London-based saxophonist Tom Smith has a new double album ‘Drifter Days’ with a trio led by Czech pianist Daniel Bulatkin. The launch will be at Pizza Express Dean Street on Monday 23 May. ‘drifter days’ was recorded after a nineteen-date tour of venues and festivals both large and small in the Czech Republic in 2019, and this interview tells the story of how that happened…
Tom was BBC Young Jazz Musician of the Year Finalist 2014 and 2016, won a Peter Whittingham Award in 2018, and released his debut album ‘Gecko’ last year on Basho Records. He has been lauded as a rising talent on the London jazz scene, working with artists such as Maria Schneider, Gareth Lockrane, Jim Mullen, the Patchwork Jazz Orchestra and Alex Garnett. Interview by Sebastian Scotney:
LondonJazz News: How did ‘Drifter Days’ come about?
Tom Smith: Back in April 2017 I received a random email through my website from a Czech music promoter Jiří Švéda asking if I had any plans for 2019. At this point I was still at music college learning my scales, and 2 years seemed an absolute lifetime away, so I told him ‘Sure!’… Jiří was proposing that I come over to the Czech Republic for a week-long tour in April 2019 with a local rhythm section. This seemed very unreal to me as I had never released any music at this point, all I had to my name were the recordings from the BBC Young Jazz Musician programmes, so I just told him I was interested, made a note of the dates in my diary and then carried on life as normal.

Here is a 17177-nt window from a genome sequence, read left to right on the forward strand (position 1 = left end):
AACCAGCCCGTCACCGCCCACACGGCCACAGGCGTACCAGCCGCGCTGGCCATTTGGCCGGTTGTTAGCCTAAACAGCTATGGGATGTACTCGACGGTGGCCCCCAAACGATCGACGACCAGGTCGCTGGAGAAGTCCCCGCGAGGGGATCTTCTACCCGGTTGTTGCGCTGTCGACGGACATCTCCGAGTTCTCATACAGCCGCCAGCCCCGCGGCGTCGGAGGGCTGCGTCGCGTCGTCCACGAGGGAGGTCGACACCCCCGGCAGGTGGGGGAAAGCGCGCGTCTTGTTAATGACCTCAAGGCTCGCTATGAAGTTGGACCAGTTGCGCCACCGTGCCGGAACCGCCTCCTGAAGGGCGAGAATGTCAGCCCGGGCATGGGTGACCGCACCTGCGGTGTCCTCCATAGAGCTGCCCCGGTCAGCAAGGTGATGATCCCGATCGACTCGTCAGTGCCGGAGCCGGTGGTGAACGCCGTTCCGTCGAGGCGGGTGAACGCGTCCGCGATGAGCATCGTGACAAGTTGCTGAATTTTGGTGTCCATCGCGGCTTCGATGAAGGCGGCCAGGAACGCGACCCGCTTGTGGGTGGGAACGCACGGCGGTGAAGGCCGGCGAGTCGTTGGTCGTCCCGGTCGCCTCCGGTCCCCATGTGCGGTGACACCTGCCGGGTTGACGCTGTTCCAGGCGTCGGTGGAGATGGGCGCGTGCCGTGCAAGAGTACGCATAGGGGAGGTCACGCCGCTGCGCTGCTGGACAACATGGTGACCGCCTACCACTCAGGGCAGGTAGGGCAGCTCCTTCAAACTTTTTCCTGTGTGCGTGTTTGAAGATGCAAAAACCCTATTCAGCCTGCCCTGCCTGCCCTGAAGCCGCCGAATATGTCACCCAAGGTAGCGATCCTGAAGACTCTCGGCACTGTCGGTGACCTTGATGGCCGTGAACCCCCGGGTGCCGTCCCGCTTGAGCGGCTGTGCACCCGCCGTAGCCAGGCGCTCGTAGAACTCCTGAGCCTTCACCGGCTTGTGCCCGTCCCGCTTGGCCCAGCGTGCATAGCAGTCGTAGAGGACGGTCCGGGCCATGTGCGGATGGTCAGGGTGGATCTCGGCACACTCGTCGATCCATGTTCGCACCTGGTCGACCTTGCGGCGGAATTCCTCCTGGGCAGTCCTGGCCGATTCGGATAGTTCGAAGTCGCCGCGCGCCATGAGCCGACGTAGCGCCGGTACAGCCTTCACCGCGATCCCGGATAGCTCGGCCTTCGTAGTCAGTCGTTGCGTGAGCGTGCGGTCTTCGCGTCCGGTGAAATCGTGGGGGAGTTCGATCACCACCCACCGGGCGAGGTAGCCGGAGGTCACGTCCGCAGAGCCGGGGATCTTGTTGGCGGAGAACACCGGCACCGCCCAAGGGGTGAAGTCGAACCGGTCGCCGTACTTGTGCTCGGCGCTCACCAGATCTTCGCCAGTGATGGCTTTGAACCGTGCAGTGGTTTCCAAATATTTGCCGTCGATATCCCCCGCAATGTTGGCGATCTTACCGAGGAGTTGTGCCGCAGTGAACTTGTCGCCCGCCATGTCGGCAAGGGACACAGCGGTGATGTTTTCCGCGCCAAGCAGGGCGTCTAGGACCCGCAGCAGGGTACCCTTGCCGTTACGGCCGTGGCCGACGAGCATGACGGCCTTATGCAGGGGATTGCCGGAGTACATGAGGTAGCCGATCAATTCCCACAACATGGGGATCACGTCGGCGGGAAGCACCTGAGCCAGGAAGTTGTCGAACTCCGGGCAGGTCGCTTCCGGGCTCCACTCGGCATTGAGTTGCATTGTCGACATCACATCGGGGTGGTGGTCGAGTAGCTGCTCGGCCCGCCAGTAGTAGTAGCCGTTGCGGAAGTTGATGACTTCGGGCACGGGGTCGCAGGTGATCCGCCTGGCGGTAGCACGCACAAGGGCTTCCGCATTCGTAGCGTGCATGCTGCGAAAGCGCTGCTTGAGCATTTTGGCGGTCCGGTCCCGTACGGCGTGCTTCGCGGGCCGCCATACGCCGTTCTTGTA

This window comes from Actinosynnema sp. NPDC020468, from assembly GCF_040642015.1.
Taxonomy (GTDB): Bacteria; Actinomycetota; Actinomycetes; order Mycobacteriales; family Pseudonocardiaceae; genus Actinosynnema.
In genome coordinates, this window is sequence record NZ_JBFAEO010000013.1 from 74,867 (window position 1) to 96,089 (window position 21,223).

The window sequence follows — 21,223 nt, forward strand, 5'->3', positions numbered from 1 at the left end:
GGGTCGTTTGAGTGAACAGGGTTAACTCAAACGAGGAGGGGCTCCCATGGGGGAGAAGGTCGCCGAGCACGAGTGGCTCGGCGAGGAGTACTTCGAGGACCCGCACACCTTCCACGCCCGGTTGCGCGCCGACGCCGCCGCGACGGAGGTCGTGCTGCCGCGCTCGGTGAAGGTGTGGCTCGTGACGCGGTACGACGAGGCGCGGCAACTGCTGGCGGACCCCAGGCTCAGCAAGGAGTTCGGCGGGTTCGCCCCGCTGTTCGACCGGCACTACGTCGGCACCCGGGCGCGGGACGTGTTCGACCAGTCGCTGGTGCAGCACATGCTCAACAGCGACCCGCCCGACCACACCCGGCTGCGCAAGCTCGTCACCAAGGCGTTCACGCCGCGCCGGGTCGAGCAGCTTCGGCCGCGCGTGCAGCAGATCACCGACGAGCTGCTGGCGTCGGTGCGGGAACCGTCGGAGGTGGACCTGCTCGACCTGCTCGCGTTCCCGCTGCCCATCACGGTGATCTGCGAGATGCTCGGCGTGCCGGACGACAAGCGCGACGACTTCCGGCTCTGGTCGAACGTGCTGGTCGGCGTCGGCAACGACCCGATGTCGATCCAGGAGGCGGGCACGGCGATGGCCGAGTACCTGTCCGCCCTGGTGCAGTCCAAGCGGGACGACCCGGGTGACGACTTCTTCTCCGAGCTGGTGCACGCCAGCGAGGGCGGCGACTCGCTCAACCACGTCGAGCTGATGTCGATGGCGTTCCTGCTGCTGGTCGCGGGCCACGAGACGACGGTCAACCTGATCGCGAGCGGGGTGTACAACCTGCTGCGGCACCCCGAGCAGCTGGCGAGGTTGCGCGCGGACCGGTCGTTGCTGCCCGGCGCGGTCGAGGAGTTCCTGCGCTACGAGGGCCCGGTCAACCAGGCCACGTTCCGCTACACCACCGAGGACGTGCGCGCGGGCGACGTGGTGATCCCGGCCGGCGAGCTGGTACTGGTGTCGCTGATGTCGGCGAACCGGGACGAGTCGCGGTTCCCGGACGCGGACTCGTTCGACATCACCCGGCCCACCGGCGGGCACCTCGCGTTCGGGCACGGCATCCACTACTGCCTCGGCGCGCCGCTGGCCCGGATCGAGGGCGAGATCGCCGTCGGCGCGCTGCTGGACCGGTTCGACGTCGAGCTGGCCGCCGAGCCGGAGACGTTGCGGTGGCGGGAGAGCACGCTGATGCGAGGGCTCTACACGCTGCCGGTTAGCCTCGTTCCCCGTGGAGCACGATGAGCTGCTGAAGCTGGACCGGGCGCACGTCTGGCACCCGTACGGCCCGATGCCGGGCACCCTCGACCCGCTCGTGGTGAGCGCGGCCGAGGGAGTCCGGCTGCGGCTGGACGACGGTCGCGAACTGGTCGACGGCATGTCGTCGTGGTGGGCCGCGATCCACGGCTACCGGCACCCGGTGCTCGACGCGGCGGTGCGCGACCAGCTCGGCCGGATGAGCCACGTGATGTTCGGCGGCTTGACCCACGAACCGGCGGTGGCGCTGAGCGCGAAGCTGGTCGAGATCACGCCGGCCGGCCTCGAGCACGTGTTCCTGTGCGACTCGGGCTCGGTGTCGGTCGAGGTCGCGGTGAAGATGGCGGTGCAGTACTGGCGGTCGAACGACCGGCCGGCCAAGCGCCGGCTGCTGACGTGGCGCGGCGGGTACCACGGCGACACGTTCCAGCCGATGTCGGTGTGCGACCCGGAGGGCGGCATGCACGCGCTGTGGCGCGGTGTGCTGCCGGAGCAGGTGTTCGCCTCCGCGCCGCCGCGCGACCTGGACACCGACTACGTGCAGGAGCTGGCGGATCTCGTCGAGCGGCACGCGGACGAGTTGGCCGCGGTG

2019 rolls around and having completely forgotten the tour for nearly two years, I suddenly realise I needed to start planning. I fired Jiří a quick email to see if it was still happening – not only was it still going ahead, the pianist I was going to be playing with (Daniel Bulatkin) had managed to book an extra 2 weeks of performance dates, so now we were going to be touring for 19 consecutive dates! We chat and we decide that after 19 dates of touring the band will certainly be sounding incredibly tight, so we ought to spend a couple of days in the studio at the end recording the music to release an album – do bear in mind at this point I hadn’t met Daniel or the rest of the trio. April rolls around and I board the plane the Prague with no idea what to expect.
LJN: The name of Daniel Bulatkin may be unfamiliar…
TS: Daniel is an incredible young pianist from Prague, I couldn’t quite believe his gig schedule when I looked at his website. He is constantly gigging with his own projects all around the country, and he had many tours booked in with major European talents like Gary Husband, Tineke Postma and Per Mathisen – all while completing his degree.
When I turned up in Prague, Dan introduced me to the other members of his trio; Petr Nohavica on drums and Max Makagonov on bass. They had been performing together for a long while already, so I knew I was in safe hands. What a lovely group of people, everyone was so easy to get along with, it was a real pleasure
LJN: What were the venues/audiences/vibes like? Any highlights?